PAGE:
Not long ago, Belarusian Antarctic explorers ce-lebrated a housewarming, thanking their Russian colleagues for helping them build a modern research station. Transport operations were complex, with modules taken, initially, by ocean and then by helicopter, from the ship to the land. The Russians also helped assemble the module, often working bare handed at minus 20 degrees, under extremely windy conditions. Extra modules can later be added to the polar station, with a small scientific town eventually planned.
The continuation of the station’s construction became a focus of attention at a recent meeting of Union State polar mission heads, held in Minsk. Results of the past research season were discussed and, importantly, prospects of cooperation for late 2016 and early 2017 were discussed. The Deputy Head of the Republican Centre of Polar Research at Belarus’ National Academy of Sciences, Alexey Gaidashov, who also heads the Belarusian Antarctic expedition, joined the Deputy Director of the Russian Academy of Sciences’ Institute of the Arctic and Antarctic, Valery Lukin, who also heads the Russian Antarctic expedition. They have agreed to link the programmes of the forthcoming 9th Belarusian and 62nd Russian missions, with a Union State expedition scheduled for autumn 2016.
Other sections of the Belarusian Antarctic station are being delivered, once again, by Russia’s Academician Fiodorov ship, alongside Belarusian fuel, diverse research equipment and food: a total of around 40 tonnes of cargo. Six Belarusian polar explorers will also travel on the ship for the 9th mission, one more than was sent for the 8th expedition. They will primarily need to learn how to assemble the metal constructions of the station’s additional sections. Departure from St. Petersburg is planned for November and, in December, the ship will arrive in Antarctica, with practical works beginning soon after, close to Molodezhnaya station.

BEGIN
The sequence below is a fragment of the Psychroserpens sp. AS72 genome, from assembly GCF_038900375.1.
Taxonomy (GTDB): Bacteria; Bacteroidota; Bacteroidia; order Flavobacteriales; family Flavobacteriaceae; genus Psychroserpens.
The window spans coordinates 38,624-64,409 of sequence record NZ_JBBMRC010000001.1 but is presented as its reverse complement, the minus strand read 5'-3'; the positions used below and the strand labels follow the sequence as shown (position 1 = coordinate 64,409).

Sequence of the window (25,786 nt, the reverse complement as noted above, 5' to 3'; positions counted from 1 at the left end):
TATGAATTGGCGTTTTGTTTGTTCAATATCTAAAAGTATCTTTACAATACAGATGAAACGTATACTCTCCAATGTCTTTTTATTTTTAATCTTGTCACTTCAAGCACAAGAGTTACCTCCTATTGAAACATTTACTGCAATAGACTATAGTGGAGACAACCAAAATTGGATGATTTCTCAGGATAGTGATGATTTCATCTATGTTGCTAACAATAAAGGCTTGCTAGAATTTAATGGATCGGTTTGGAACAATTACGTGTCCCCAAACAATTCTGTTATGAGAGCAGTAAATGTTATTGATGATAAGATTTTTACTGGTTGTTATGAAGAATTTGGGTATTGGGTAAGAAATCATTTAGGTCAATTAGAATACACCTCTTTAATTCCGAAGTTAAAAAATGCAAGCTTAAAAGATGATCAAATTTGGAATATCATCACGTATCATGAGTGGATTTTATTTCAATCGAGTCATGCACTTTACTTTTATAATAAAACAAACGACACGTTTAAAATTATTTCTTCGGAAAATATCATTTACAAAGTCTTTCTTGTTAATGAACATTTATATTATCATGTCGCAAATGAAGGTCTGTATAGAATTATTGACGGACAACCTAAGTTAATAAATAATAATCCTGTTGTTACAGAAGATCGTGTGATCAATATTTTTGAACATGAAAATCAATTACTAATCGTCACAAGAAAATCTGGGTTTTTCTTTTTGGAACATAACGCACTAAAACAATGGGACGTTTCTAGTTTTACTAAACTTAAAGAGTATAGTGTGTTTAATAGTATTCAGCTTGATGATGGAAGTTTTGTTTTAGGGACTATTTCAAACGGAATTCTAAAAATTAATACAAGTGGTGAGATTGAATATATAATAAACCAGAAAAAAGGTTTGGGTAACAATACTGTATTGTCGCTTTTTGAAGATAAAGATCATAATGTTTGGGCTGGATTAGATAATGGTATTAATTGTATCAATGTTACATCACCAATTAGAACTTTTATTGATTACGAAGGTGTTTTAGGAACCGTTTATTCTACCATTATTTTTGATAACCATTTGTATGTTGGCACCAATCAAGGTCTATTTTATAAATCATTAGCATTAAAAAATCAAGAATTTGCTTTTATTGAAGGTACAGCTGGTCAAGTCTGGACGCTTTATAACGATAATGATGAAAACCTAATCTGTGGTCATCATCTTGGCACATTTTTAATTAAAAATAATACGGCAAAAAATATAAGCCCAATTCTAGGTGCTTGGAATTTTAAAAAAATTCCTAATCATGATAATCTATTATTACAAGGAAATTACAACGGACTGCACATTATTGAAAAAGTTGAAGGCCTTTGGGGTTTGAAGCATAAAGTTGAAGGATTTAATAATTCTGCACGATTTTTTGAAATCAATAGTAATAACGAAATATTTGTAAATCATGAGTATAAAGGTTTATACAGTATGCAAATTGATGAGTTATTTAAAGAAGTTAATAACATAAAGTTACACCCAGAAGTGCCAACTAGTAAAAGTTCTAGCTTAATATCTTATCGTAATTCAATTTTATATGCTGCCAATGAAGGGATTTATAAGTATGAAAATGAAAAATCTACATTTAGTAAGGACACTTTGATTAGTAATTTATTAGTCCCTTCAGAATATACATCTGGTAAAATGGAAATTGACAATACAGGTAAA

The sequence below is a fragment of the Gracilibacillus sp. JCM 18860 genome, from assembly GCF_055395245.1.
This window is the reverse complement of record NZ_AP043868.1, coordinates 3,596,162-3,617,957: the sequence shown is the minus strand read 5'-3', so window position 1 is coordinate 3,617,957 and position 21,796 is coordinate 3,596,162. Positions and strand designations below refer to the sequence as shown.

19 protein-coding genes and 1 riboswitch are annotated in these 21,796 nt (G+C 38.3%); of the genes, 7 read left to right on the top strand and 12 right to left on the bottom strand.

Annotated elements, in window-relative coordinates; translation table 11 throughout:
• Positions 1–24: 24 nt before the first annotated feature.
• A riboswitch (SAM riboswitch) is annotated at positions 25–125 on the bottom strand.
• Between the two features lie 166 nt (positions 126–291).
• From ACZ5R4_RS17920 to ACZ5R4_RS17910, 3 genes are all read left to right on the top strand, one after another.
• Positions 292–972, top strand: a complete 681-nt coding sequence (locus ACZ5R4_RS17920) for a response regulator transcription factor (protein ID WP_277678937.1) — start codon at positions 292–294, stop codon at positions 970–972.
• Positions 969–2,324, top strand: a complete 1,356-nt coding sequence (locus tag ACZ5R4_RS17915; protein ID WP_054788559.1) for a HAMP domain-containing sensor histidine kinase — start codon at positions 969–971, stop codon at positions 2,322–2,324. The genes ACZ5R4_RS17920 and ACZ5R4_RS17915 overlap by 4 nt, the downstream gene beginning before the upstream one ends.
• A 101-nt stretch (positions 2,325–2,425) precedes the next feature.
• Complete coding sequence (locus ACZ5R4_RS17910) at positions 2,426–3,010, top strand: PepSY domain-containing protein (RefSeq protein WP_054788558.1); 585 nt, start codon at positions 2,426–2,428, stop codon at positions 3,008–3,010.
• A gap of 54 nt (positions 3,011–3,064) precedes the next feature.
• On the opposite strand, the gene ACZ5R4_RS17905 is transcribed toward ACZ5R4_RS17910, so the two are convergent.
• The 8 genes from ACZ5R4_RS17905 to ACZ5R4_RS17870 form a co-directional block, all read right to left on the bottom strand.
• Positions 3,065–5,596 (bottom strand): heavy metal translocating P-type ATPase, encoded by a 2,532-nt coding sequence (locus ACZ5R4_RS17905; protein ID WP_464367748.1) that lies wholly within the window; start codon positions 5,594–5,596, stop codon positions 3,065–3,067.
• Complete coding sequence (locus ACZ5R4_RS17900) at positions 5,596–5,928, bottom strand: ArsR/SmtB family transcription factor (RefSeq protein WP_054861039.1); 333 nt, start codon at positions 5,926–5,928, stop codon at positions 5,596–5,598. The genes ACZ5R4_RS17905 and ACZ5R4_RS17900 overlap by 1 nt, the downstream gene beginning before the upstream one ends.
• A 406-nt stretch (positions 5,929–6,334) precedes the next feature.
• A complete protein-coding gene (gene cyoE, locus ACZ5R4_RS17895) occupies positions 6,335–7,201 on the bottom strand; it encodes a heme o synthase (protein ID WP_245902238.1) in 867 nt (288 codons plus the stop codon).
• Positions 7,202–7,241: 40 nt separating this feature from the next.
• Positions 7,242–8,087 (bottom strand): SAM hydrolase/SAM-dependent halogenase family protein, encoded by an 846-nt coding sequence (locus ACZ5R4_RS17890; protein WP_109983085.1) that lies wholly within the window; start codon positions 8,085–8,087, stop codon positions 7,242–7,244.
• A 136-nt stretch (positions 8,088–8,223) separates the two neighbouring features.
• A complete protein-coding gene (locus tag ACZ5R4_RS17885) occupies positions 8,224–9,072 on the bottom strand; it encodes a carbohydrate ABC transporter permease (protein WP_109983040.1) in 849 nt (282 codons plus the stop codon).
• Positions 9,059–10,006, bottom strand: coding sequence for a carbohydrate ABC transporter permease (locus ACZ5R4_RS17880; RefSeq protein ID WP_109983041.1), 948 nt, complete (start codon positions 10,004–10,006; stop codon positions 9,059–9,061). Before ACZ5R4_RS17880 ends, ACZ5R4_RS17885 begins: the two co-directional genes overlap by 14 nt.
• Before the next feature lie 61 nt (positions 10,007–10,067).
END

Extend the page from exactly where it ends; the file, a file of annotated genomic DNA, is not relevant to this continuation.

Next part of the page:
Mr. Gaidashov stresses the inter-state importance of such collaboration, saying, “The intergovernmental Belarusian-Russian agreement on cooperation in Antarctica, signed in 2013, has come a new fulcrum. We now annually realise joint scientific, logistical and environmental programmes, achieving more than we would individually.”
During the previous expedition, Belarusian researchers studied across five areas, including the physical characteristics of the atmosphere and the ozone layer, local flora and fauna, and samples of water and air. From this, our Belarusian researchers are now preparing Candidate degree papers, and the country`s first Doctoral degree work on a polar theme is being prepared. All these results are available to Russian colleagues.
Speaking of how Russians assess their cooperation with Belarusian scientists, Mr. Lukin notes, “We’re interested in using Belarusian equipment to study ultra-violet radiation. Russia is developing large scale projects for the Mars mission and construction of a lunar observatory; in both cases, powerful ultraviolet radiation will be present. We need to learn in advance how it will affect humans and materials. This can be best done in the Antarctic, as all the energy of the solar wind converges at the South Pole. We feel certain that there will be other areas of cooperation.”
The famous polar researcher has praised Belarus’ Antarctic studies, noting that cooperation between the Union State partners has already achieved serious results. Mr. Lukin believes the Belarusian Antarctic station fully meets international requirements; to ensure successful studies, its construction should be completed.
Belarusian and Russian Antarctic researchers have agreed to meet in September, in St. Petersburg, to outline the terms of the Academician Fiodorov’s loading and departure, in addition to other aspects of cooperation.